WWF Tanzania Ruvuma Landscape Facing many conservation challenges ranging from anthropogenic development activities, annual fierce fires, poaching, climate change, unsustainable logging, oil and gas explorations/mining The Ruvuma Landscape, is a huge area of 280,000 square kilometres extending far either side of the Ruvuma River into both Tanzania and Mozambique. It stretches from the Rufiji River in the north to the Pemba-Lichinga road in the south; from Lake Nyasa in the west, all the way across to the Indian Ocean. The Ruvuma Landscape is a very important and special area. In one respect it is one of the last great wildlife wilderness areas in Africa. Populations of majestic elephants, lions, buffalo and many other species of large animals roam within and between the Selous and Niassa Game Reserves, via the wildlife corridors This is part of our natural heritage, an asset of incalculable value that if lost could never be restored, and which we therefore need to preserve. In another respect the Ruvuma Landscape is an area of great Rufiji landscape Demarcation of an enlarged Kichi Hills LAFR and the survey of proposed Village Land Forest Reserves has covered 31,677.19 ha within the Rufiji landscape. The vegetation ranges from coastal woodlands, riverine riparian coastal forests with good ecosystem and harbors much biodiversity. Participatory Forest Resource Assessment (PFRAs) for 5 proposed VLFRs and drafting of management plans and bylaws were completed. Approvals and declarations at village councils will be finalized by 2013. Kilwa landscape Demarcation of proposed VLFRs and LAFRs were completed and a total of 79,806.7 ha was added to the reserved land in this District. These new areas are Mbarawala LAFRs (48,180 ha), Lung’ou VLFR (19,196 ha), Lupyagile VLFR (1,388 ha), Mirambani LAFR (9,397 ha), Kiwawa VLFR (993.27 ha) and Hotelitatu VLFR (1,546.45 ha). 6 economic potential, not least in terms of agriculture. The Ruvuma Landscape has enormous land resources which can support livelihoods and generate wealth both for communities and for farming businesses. There are also abundant energy sources such as hydropower in the Rufiji Basin and coal resources in Mbinga and Manyamba Districts. We have a diversity of mineral wealth including uranium, limestone, gemstones and iron. We have a growing tourism industry with great potential, especially in Selous and Niassa Game Reserves and on the shores of the beautiful Lake Nyasa. Most of this development potential has yet to be tapped, but several major programmes are under way, not Lindi landscape The demarcation of new proposed VLFR covering 13,577.29 ha were completed in this landscape. Participatory Forest Resource Assessments 2 villages were completed, management plans were drafted, and harvesting plans for five species were produced. The species concerned were the timber trees Afzelia quanzensis, Pterocarpus angolensis, Milicia excelsa, Albizia sp and ‘Mtuganjiwa’. One of the expected outcomes from Lindi landscape is the upgrading of Rondo forest reserve into a Nature Reserve under central government management. The process for upgrading 14,000 ha of the current Rondo reserve started in 2011, and the upgrading now has the approval and endorsement from village councils, District council and Regional authorities of Lindi and awaits national gazettement. In summary, the UNDP GEF funded Coastal forests project is focussing on the Protected Area sub system, and has been facilitating land use planning for demarcation of Village Land Forest Reserves (VLFRs) and Local Authority Forest Reserves (LAFRs). Since WWF Tanzania least through two or three high profile agriculture and development corridor initiatives, such as SAGCOT, the Mtwara Development Corridor and the Pemba- Lichinga Corridor. However, the Ruvuma landscape is currently facing many conservation challenges ranging from anthropogenic development activities, annual fierce fires, poaching, climate change, unsustainable logging, oil and gas explorations/mining, etc. As a result the sustainability of Ruvuma landscape to support livelihood of the communities is at stake. WWF Staff and local communities admirering the scene of Mbarang’andu valey (Cyprian Malima) its inception, the project is working to develop community based forest management approaches in target villages on the margins of government protected Forest Reserves. These forest areas will allow local villagers to gain control over forest resources in their village lands and hence gain greater benefits from these resources. The benefits are planned to include the development of sustainable and certified forest products (FSC) from these forest areas. Advice and input to the development of the FSC certification and sales routes to Europe is being developed using co-financing from WWF Denmark, WWF Tanzania, Comic Relief (UK) and the Mpingo Conservation & Development Initiative Mangrove (David Hoyle)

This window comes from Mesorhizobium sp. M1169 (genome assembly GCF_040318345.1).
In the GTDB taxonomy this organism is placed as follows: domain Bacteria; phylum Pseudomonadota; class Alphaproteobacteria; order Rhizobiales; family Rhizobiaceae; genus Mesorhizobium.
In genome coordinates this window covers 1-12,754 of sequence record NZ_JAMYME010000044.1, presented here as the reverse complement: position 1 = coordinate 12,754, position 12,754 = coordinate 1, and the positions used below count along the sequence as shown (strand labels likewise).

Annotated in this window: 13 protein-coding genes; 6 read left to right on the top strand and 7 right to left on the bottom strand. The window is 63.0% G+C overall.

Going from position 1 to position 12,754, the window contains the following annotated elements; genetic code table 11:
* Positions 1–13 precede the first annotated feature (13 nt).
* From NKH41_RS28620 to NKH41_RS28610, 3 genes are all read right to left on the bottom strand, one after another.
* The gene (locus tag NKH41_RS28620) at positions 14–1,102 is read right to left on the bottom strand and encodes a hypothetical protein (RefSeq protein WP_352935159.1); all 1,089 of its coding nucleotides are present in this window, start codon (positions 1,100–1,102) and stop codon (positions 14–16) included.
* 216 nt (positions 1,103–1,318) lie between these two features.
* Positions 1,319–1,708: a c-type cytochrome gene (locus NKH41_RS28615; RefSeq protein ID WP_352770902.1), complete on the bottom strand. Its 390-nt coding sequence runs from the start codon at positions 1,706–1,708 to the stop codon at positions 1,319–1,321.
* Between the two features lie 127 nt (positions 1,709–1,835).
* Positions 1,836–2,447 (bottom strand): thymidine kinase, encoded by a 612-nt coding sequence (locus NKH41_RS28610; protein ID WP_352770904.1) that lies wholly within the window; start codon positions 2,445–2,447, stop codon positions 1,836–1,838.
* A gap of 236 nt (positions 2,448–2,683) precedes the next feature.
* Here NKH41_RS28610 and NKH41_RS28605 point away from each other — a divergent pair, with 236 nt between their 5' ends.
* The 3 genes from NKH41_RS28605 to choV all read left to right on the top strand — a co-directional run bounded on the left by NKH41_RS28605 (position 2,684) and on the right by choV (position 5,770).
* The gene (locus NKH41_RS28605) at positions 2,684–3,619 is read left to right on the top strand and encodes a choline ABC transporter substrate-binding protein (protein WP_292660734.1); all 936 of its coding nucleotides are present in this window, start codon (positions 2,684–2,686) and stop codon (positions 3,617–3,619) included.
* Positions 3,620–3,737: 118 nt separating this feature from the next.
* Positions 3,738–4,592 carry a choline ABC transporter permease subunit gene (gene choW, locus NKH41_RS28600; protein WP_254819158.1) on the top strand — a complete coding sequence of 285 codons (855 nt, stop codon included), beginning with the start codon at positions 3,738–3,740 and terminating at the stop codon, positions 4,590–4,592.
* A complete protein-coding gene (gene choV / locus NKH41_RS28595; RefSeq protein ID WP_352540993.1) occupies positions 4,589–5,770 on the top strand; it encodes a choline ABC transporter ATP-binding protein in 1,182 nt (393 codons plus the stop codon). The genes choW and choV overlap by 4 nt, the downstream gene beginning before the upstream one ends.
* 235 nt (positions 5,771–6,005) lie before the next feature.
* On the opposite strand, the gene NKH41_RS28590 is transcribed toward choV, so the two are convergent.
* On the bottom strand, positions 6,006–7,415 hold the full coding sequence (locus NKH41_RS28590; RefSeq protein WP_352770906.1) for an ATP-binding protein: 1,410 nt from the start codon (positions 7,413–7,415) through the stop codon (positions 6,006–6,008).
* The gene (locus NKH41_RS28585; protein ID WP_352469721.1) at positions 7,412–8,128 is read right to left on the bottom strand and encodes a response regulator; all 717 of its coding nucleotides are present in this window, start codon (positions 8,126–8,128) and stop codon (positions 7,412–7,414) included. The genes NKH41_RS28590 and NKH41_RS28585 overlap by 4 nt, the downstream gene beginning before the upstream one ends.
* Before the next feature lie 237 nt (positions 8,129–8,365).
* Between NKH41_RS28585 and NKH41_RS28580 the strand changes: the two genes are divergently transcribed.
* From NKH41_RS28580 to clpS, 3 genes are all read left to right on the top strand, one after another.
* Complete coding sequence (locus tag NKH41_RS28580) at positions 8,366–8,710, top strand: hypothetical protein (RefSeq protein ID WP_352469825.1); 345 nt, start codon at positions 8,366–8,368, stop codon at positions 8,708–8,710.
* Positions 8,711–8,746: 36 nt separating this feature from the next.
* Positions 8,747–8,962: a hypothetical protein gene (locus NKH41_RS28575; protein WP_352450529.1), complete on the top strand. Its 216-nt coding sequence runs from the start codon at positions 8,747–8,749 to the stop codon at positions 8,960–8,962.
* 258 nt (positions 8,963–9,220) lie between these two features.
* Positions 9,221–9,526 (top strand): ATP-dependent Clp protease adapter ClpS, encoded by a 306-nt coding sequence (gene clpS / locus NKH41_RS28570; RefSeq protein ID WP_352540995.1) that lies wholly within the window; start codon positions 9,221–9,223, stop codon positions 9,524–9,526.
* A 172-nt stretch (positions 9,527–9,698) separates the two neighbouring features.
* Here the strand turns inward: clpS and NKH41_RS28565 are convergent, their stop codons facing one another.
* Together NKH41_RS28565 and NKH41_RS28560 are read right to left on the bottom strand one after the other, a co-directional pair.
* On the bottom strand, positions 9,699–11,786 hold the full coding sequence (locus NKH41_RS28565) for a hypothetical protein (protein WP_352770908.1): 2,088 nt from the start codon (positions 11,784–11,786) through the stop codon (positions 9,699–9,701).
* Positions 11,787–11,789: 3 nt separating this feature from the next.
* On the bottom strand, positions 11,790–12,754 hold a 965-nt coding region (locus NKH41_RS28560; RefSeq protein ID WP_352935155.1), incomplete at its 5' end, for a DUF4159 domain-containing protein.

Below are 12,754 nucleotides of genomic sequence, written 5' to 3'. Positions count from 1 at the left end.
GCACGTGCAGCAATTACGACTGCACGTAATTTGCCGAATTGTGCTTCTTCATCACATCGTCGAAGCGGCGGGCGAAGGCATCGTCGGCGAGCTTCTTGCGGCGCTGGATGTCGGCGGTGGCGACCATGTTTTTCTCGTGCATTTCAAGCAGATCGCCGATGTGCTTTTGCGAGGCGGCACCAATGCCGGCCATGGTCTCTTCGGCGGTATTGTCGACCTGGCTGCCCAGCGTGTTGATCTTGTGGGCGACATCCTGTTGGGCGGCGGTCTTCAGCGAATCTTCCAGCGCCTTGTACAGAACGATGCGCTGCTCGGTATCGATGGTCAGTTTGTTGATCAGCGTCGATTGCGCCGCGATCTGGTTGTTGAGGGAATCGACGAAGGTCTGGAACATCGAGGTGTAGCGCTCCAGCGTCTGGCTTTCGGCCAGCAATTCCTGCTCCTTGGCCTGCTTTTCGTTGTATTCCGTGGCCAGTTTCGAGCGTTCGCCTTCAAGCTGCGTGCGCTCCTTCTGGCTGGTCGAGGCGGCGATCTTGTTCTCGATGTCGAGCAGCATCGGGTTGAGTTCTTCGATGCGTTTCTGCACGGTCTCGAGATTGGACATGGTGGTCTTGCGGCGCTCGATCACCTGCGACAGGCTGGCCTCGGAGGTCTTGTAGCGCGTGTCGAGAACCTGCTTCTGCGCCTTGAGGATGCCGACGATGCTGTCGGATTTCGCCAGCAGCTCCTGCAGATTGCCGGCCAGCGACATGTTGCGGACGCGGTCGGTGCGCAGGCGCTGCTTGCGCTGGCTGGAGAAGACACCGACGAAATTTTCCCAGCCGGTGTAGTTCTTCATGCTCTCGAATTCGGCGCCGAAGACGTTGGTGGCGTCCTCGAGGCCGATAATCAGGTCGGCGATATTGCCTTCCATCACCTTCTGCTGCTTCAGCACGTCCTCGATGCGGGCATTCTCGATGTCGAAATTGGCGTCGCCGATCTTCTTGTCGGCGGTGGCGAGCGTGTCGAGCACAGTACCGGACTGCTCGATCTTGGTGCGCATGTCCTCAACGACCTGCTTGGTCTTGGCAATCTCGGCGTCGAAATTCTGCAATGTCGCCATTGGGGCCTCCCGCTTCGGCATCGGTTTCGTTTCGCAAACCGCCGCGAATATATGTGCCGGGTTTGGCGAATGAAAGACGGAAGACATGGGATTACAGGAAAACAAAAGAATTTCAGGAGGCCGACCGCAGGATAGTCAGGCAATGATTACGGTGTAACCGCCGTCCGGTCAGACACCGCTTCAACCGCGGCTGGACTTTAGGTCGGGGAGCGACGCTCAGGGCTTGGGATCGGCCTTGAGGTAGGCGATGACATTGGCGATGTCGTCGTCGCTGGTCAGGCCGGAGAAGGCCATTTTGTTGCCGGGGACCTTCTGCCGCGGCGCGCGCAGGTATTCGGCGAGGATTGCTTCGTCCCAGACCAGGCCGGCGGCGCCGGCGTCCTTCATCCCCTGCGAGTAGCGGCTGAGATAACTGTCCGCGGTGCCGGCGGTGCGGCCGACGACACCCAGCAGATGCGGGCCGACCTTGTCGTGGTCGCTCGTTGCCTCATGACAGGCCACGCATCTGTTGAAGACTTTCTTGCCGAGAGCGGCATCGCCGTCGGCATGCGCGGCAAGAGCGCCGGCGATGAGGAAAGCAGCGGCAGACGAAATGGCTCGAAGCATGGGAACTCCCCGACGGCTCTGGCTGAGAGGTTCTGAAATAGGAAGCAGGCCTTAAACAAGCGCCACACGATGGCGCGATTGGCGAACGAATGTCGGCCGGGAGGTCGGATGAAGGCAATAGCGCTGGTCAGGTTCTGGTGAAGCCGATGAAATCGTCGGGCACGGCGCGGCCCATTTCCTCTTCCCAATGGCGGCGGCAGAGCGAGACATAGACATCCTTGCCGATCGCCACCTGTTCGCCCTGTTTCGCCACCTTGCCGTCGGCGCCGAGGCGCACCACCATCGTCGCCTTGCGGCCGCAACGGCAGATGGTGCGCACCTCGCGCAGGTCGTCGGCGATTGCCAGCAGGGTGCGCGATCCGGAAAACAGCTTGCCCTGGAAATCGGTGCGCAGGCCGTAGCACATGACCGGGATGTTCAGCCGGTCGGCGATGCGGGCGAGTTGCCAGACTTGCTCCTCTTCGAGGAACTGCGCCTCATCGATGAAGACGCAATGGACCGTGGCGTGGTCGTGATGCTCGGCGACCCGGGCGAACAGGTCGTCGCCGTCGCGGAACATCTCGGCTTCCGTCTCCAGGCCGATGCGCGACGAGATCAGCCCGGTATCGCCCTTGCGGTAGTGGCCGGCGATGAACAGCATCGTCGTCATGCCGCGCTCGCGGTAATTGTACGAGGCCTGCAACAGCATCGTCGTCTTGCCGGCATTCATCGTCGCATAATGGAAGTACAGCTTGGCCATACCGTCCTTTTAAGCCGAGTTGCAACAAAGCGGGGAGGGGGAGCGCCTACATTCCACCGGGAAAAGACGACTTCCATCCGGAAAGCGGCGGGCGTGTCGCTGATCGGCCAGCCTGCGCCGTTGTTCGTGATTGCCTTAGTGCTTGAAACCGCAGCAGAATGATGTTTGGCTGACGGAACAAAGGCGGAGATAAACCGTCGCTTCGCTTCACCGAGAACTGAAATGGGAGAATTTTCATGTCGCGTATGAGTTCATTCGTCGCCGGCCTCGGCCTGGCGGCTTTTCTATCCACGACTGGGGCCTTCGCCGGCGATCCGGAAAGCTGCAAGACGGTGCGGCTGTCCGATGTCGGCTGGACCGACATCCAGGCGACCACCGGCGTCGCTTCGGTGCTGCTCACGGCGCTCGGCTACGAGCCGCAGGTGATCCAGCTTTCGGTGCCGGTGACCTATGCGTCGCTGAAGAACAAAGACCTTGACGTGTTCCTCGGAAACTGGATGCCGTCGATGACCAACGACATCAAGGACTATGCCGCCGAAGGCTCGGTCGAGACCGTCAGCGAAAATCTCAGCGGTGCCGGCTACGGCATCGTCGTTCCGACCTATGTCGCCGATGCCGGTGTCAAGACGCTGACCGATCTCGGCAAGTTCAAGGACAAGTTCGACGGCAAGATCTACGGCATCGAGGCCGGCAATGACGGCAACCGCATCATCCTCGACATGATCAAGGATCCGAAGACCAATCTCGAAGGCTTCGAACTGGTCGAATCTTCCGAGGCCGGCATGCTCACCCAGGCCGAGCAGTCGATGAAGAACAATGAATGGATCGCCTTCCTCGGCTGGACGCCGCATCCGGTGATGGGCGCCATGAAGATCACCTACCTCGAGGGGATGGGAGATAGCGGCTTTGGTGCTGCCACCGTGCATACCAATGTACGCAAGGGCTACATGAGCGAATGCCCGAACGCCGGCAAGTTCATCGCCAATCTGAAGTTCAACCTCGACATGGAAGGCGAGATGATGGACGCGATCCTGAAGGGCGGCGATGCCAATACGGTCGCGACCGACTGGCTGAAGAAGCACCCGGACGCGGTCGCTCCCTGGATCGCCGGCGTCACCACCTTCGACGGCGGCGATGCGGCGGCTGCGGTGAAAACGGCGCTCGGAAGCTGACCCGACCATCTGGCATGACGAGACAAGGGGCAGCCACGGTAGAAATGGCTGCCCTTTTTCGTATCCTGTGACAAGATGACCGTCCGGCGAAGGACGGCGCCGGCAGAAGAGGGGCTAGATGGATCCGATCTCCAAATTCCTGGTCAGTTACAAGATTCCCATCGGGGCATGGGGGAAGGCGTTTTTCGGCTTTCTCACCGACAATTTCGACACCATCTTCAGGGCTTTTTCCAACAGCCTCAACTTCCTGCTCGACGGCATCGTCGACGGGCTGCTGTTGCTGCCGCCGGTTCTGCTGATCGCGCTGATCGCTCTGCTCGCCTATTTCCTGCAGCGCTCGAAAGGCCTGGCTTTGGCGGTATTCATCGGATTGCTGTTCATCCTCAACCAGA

7 WWF Tanzania Establishment of locally managed forest reserves in Rufiji, Lindi and Kilwa Districts Large areas of forest and woodland remain in southern Tanzania, and these areas have formed the focus of the current UNDP GEF investment into the development of the protected areas subsystem in Tanzania. The majority of the projects work has focused on working with communities on the declaration of village land forest reserves under their direct control, and in the improvement of management in local authority forest reserves and also in the Rondo forest in Lindi, which is one of the most important forests in terms of biodiversity along the Eastern African coast. As with many other projects in recent years, the UNDP GEF investment has adopted Participatory Forest Management as the main mechanism for project implementation, building from the guidance of the Forest Policy of 1998 and the Forest Act of 2002 (see box 1). The main aim of Participatory Forest Management aims to village level forest reserves as a part of village land use planning, which is linked to efforts to give villagers control over their land, and allow local development activities to proceed (see Box 1). So far the project has facilitated the reservation of more than 133, 000 ha of forested land (coastal forest and miombo woodlands), with part of this being LAFRs under the District Council (56,056 ha) and the majority (77,521 ha) are VLFRs under the village (Table 1). Box 1. The 1998 Tanzanian Forest Policy promoted, for the first time in this country, community participation in forest conservation and management and created the legal space for village governments to protect hitherto unreserved forest within their area of jurisdiction through the establishment of Village Land Forest Reserves (VLFR), which are owned and managed by village governments under a system known as Community Based Forest Management (CBFM). The goals of the 1998 Forest Policy were later embedded in law through the Forest Act No. 14 of 2002 [Cap 323 R.E. 2002] (URT 2002), and in regulations and guidelines for CBFM (MNRT 2003). These make explicit reference to the development of forest management by-laws by Village Councils through the legal provisions provided for under the Local Government Act No. 7 of 1982 (URT 1982). The Forest Act stipulates that The Village Councils can delegate the responsibility of forest management to Village Forest Committees, which are now generally known as either Village Environmental Committees (VECs) or Village Natural Resources Committees (VNRCs). These committees are set up as sub-committees under the Village Council, but members must be directly elected by the Village Assembly (URT 2002). The importance of village government institutions in managing natural resources is augmented by their legal responsibility for managing village lands according to the Land Act No. 4 of 1999 and the Village Land Act No. 5 of 1999 (URT 1999a;b). Village Councils manage and adjudicate land on behalf of the Village Assembly, and managerial duties include the demarcation of land for allocation to individual villagers or for communal use. By; Isaac Malugu, Adam Kijazi, Peter Sumbi and Neil D. Burgess